Scientists on literary journey


Arctic explorers have published a memoir of their adventure

Wei Menghua, a 78-year-old veteran polar scientist, still feels excited and proud when he recalls the Chinese national flag flying at the North Pole for the first time 23 years ago.

In 1995, he led a scientific investigation team to the central area of the Arctic Ocean, kicking off China's Arctic exploration.

His 25-member team included scientists from the Chinese Academy of Sciences and the Chinese Earthquake Administration, as well as journalists from News Agency and China Central Television.

Now, more than 20 years later, Wei and his teammates have embarked on another Arctic journey-recounting that year's stories in a book.

The publication, titled 1995 Arctic Memory of China, was published in September by the China Ocean University Press. The publisher held an event for readers recently, at which Wei and four other members of the team talked about the expedition.

"Curiosity is the starting point of scientific inquiry and the unremitting spirit of exploration drives the development of science," Wei said.

In the 1990s, it was difficult to organize a scientific expedition to the Arctic due to a lack of financial support.

Realizing the strategic significance of Arctic study for China, Wei gave up a stable job with a research institution and put all his efforts into seeking that support.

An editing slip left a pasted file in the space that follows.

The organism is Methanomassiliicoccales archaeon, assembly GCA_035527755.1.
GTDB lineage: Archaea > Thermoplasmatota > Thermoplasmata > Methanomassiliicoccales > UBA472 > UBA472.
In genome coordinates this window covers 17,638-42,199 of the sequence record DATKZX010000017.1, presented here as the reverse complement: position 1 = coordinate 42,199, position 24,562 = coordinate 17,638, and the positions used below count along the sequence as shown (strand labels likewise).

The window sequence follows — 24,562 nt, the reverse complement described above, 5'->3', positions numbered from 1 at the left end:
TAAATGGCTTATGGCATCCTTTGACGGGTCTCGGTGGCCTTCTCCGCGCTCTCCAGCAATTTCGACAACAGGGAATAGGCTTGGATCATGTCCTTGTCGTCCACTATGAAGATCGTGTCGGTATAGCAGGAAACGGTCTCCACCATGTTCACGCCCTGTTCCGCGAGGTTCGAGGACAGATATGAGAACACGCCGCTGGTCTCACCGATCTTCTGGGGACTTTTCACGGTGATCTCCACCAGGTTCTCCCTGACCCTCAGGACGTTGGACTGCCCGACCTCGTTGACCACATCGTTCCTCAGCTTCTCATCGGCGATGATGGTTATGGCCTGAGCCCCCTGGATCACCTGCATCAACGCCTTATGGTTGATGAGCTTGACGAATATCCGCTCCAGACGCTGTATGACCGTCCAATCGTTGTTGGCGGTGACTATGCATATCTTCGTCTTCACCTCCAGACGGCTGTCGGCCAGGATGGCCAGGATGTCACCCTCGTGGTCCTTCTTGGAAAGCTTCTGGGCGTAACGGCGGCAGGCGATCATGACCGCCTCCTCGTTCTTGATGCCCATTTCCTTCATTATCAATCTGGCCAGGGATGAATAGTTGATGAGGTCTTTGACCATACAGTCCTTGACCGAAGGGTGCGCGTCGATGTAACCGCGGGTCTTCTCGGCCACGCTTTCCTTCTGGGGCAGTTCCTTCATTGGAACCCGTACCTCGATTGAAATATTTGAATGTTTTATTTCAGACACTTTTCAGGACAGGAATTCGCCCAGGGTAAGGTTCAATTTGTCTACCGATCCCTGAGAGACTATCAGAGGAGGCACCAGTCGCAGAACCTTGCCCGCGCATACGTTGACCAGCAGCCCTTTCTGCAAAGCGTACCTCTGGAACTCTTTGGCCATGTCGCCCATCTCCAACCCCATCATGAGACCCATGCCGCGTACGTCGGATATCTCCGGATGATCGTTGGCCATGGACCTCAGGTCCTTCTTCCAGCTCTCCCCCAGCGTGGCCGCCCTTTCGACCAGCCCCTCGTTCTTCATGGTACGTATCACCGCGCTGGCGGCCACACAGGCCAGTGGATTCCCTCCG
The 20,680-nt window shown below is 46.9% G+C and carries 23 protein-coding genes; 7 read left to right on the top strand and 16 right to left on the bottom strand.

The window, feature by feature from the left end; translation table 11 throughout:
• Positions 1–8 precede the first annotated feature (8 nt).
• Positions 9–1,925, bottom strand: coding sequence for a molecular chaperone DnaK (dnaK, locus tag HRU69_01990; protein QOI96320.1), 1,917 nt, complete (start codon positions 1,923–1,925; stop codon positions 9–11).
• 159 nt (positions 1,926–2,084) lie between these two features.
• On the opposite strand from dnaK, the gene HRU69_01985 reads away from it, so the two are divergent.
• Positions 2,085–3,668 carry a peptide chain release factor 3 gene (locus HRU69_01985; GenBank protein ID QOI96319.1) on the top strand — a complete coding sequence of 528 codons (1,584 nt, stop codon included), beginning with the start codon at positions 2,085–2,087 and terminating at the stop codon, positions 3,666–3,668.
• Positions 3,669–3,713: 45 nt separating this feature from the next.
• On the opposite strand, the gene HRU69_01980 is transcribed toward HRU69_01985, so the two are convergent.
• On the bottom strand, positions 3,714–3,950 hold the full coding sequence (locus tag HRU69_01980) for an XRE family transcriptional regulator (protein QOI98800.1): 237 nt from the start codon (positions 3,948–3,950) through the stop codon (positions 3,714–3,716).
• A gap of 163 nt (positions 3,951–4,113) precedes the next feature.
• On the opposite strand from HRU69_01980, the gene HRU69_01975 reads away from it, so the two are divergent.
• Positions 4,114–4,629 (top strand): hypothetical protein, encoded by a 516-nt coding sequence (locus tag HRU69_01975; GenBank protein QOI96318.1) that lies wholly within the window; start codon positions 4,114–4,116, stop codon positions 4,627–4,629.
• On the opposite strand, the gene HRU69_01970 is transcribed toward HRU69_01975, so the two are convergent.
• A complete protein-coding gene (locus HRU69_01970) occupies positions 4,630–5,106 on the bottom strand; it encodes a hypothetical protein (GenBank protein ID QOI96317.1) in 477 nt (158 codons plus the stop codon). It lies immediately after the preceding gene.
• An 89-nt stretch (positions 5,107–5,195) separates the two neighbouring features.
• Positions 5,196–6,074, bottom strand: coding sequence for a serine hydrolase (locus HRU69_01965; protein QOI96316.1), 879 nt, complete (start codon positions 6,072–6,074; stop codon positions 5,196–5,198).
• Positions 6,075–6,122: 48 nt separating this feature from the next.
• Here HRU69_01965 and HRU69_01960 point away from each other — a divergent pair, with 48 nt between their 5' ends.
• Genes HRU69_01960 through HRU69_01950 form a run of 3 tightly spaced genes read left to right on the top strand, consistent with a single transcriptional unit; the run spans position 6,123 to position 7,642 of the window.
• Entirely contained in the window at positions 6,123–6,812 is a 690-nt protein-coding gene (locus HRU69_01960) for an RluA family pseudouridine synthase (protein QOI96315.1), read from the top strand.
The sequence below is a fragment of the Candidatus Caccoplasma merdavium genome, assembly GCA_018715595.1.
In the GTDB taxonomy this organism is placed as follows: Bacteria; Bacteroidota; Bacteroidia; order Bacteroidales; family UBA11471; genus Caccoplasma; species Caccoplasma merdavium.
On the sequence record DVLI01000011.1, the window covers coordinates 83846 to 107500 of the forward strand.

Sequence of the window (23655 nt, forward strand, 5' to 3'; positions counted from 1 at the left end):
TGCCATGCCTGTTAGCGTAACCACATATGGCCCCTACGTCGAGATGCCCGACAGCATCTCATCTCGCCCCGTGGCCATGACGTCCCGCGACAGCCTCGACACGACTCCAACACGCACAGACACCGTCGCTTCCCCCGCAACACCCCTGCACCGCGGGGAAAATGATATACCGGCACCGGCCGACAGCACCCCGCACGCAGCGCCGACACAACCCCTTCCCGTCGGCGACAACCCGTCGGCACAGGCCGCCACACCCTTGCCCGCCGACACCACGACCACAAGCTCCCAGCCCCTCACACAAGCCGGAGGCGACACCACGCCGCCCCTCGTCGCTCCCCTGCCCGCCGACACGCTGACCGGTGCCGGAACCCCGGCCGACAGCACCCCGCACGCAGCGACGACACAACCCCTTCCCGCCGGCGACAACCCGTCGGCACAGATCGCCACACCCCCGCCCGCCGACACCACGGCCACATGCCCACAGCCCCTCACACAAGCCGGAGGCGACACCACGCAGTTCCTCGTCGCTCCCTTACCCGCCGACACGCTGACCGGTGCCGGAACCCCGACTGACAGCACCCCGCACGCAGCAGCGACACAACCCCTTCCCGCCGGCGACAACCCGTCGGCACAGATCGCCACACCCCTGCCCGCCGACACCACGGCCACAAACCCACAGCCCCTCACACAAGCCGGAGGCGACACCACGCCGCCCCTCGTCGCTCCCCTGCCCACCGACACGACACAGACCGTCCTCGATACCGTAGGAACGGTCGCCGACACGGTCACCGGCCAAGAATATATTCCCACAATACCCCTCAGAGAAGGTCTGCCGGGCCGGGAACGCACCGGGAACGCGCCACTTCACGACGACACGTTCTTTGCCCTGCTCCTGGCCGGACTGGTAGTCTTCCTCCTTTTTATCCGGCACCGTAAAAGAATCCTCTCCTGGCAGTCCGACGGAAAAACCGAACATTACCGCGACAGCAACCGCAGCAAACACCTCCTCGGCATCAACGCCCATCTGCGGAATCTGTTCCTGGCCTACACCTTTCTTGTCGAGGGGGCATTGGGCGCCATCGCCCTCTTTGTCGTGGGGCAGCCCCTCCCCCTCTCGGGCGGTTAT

"The Earth's two poles not only have a great impact on the environment, but are also rich in natural resources," Wei said.

"China had made great scientific achievements in the Antarctic but had made less progress in Arctic research at that time. A true investigative journey to the Arctic was necessary."

He was quickly joined by other people who shared his belief. As more programs on the Arctic were shown on TV and newspapers published reports, awareness of the appeal grew.

Finally, Wei and his team's endeavors paid off and they won sponsorship of 3 million yuan ($476,700) from a private enterprise.

Although the financing was in place, more challenges lay ahead. The team encountered a life-threatening environment with extremely low temperatures, violent storms and uNPRedictable ice conditions-and they had to learn how to survive.

When it was time to set off, "it was hard to say goodbye to our families, but every member was determined", Wei said.

He said it was because of their dreams as well as their determination that they completed the first mission successfully.

"Throughout history, the spirit of adventure and creativity of the Chinese people has been inferior to no other nation in the world," Wei said.

A year after the expedition, China became the first developing country to join the International Arctic Science Committee, partly thanks to the team's outstanding performance.

Zhang Wei, another team member, was responsible for documenting and keeping video records of the expedition. It was his 27th birthday when the team set off, and the expedition was a precious time in his youth, he said, adding that he hoped the memoir will inspire future generations.

Li Xicong, deputy editor-in-chief of the China Ocean University Press, said the book was a record of a historic event that could also be used for scientific education.

"We will introduce the book to more universities and colleges in China, hoping to encourage more young people," Li said.

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